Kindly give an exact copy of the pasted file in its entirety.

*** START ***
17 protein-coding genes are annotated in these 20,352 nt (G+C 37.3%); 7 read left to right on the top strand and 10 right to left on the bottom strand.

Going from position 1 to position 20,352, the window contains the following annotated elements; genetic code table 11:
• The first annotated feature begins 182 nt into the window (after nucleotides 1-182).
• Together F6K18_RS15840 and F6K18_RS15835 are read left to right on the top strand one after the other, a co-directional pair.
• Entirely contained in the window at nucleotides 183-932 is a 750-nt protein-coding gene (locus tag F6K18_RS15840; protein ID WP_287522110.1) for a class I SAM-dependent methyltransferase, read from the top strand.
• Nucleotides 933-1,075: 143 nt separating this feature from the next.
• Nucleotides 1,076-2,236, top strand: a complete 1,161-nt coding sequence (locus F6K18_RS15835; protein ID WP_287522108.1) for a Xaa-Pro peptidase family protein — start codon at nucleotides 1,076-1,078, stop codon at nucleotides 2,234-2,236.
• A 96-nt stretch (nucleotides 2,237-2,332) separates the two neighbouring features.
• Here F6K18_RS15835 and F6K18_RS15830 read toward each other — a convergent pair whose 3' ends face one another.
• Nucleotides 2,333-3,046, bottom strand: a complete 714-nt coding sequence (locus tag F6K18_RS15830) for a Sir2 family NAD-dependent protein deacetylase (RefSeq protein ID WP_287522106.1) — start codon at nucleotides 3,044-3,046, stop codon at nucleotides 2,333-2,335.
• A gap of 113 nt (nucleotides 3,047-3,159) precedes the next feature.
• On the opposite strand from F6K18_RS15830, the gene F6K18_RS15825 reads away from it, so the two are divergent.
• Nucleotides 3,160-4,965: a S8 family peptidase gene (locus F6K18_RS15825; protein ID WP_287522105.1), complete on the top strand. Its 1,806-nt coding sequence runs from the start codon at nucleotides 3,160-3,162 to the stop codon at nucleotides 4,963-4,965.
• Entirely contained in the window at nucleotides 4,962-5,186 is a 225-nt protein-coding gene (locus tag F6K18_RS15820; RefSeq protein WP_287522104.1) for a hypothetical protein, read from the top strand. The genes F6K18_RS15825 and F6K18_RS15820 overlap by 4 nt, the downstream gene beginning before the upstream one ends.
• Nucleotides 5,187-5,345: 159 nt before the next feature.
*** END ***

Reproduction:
17 protein-coding genes are annotated in these 20,352 nt (G+C 37.3%); 7 read left to right on the top strand and 10 right to left on the bottom strand.

Going from position 1 to position 20,352, the window contains the following annotated elements; genetic code table 11:
• The first annotated feature begins 182 nt into the window (after nucleotides 1-182).
• Together F6K18_RS15840 and F6K18_RS15835 are read left to right on the top strand one after the other, a co-directional pair.
• Entirely contained in the window at nucleotides 183-932 is a 750-nt protein-coding gene (locus tag F6K18_RS15840; protein ID WP_287522110.1) for a class I SAM-dependent methyltransferase, read from the top strand.
• Nucleotides 933-1,075: 143 nt separating this feature from the next.
• Nucleotides 1,076-2,236, top strand: a complete 1,161-nt coding sequence (locus F6K18_RS15835; protein ID WP_287522108.1) for a Xaa-Pro peptidase family protein — start codon at nucleotides 1,076-1,078, stop codon at nucleotides 2,234-2,236.
• A 96-nt stretch (nucleotides 2,237-2,332) separates the two neighbouring features.
• Here F6K18_RS15835 and F6K18_RS15830 read toward each other — a convergent pair whose 3' ends face one another.
• Nucleotides 2,333-3,046, bottom strand: a complete 714-nt coding sequence (locus tag F6K18_RS15830) for a Sir2 family NAD-dependent protein deacetylase (RefSeq protein ID WP_287522106.1) — start codon at nucleotides 3,044-3,046, stop codon at nucleotides 2,333-2,335.
• A gap of 113 nt (nucleotides 3,047-3,159) precedes the next feature.
• On the opposite strand from F6K18_RS15830, the gene F6K18_RS15825 reads away from it, so the two are divergent.
• Nucleotides 3,160-4,965: a S8 family peptidase gene (locus F6K18_RS15825; protein ID WP_287522105.1), complete on the top strand. Its 1,806-nt coding sequence runs from the start codon at nucleotides 3,160-3,162 to the stop codon at nucleotides 4,963-4,965.
• Entirely contained in the window at nucleotides 4,962-5,186 is a 225-nt protein-coding gene (locus tag F6K18_RS15820; RefSeq protein WP_287522104.1) for a hypothetical protein, read from the top strand. The genes F6K18_RS15825 and F6K18_RS15820 overlap by 4 nt, the downstream gene beginning before the upstream one ends.
• Nucleotides 5,187-5,345: 159 nt before the next feature.